Lives in waiting

Karl Blanchet
Karl BlanchetProfessor in Humanitarian Public Health. Karl worked for Handicap International for many years before joining the London School of Hygiene and Tropical Medicine and setting up the Health in Humanitarian Crises Centre. He was recently appointed as Professor at the Faculty of Medicine of the University of Geneva and the new Director of Geneva Centre for Education and Research in Humanitarian Action and Director of InZone – Higher Education for Refugees.

“A life in waiting: Refugees’mental health and narratives of social suffering after European Union border closures in March 2016”

Pia Juul Bjertrup, Malika Bouhenia, Philippe Mayaud, Clément Perrin, Jihane Ben Farhat et Karl Blanchet

Social Science & Medicine, vol. 215, octobre  2018, p. 53-60

“Syrian refugees in Greece: experience with violence, mental health status, and access to information during the journey and while in Greece”

Jihane Ben Farhat, Karl Blanchet, Pia Juul Bjertrup, ApostolosVeizis, Clément  Perrin, RebeccaM.Coulborn, PhilippeMayaudet SandraCohuet

BMC Medicine, 2018, 16:40

Since 2015, Europe has been facing an unprecedented arrival of refugees and migrants: more than one million people entered via land and sea routes. During their travels, they often face harsh conditions, forced detention, and violence in transit countries. The border of the Former Yugoslav Republic of Macedonia closed in March  2016, blocking a popular route for refugees through Europe, and left around 60,000 people stranded in Greece. MSF Epicentre and the London School of Hygiene and Tropical Medicine decided to conduct a joint mixed method study in 2016 and 2017.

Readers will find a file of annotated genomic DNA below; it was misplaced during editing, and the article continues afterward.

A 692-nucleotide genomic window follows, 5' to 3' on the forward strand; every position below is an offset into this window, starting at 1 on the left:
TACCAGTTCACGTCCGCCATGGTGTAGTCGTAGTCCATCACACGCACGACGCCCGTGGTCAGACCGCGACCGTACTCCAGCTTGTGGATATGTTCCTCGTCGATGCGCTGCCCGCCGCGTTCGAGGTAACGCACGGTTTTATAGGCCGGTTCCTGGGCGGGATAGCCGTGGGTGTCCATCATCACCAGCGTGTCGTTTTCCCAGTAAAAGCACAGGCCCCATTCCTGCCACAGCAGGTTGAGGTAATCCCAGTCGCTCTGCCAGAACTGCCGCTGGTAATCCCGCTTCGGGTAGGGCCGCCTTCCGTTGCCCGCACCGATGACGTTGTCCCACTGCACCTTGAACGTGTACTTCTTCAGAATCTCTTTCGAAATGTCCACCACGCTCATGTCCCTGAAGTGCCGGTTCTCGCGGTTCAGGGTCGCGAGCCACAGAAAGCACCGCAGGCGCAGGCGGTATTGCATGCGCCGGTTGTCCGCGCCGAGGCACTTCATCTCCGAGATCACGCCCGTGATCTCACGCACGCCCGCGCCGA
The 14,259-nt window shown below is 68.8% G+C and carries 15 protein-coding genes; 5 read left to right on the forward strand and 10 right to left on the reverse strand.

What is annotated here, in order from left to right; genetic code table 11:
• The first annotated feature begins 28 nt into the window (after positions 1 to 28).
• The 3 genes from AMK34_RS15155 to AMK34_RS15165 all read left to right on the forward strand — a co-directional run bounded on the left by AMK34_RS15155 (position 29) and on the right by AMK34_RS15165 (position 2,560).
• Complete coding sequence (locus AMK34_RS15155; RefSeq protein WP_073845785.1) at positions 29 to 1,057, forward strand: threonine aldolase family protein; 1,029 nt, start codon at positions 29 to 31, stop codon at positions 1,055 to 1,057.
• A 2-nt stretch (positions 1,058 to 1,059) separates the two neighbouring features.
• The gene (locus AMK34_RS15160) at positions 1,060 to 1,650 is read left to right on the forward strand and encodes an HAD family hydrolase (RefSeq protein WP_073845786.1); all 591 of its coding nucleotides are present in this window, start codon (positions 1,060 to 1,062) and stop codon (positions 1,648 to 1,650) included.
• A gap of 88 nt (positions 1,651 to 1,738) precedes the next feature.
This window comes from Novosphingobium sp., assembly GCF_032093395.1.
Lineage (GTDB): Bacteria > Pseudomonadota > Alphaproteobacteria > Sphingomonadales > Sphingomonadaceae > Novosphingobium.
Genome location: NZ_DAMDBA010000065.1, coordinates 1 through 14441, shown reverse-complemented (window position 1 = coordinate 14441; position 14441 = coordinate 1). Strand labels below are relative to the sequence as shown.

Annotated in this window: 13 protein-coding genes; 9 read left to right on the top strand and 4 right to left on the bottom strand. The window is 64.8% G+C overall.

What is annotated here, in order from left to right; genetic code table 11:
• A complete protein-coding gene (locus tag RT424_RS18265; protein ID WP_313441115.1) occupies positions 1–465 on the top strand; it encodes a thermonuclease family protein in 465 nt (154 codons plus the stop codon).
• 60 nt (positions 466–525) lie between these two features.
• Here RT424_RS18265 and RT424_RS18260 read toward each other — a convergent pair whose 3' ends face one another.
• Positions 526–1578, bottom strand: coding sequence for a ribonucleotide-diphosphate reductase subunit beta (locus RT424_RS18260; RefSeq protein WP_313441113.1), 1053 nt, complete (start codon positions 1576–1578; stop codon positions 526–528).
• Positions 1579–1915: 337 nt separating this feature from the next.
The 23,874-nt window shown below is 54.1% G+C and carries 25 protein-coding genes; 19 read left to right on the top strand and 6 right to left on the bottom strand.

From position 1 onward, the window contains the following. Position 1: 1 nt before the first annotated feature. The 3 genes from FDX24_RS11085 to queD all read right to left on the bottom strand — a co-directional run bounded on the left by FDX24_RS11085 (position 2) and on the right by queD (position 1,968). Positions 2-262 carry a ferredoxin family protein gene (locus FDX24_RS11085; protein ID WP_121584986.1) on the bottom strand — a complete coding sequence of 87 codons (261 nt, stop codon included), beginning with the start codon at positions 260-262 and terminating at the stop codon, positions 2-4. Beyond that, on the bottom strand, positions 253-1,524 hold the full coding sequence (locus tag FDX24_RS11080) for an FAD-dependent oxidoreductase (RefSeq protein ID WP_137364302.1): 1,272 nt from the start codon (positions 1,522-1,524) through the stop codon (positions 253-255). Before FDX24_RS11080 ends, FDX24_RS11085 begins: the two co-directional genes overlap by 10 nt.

The epidemiological survey showed that depending on study sites between 31% and 77,5% reported having experienced at least one violent event in Syria – 24,8-57,5% during the journey to Greece, and 5-8% in their Greek settlement. Over 75% (up to 92%) of respondents ≥ 15 years old screened positive for anxiety disorder. To investigate the factors affecting this anxiety, the explanatory qualitative study showed that the refugees reported experiencing uncertainty and lack of control over their current life and future, which caused psychosocial distress and suffering.

The passivity of life in refugee camps aggravated feelings of meaninglessness and powerlessness. The disruption of key social networks and absence of interactions with the surrounding Greek society led to feelings of isolation and being unwelcome. Faster and transparent asylum procedures, the development of meaningful and empowering activities, and fostered social interactions with the surrounding society would contribute to alleviating their psychosocial suffering.


The articles (open access) can be read on:


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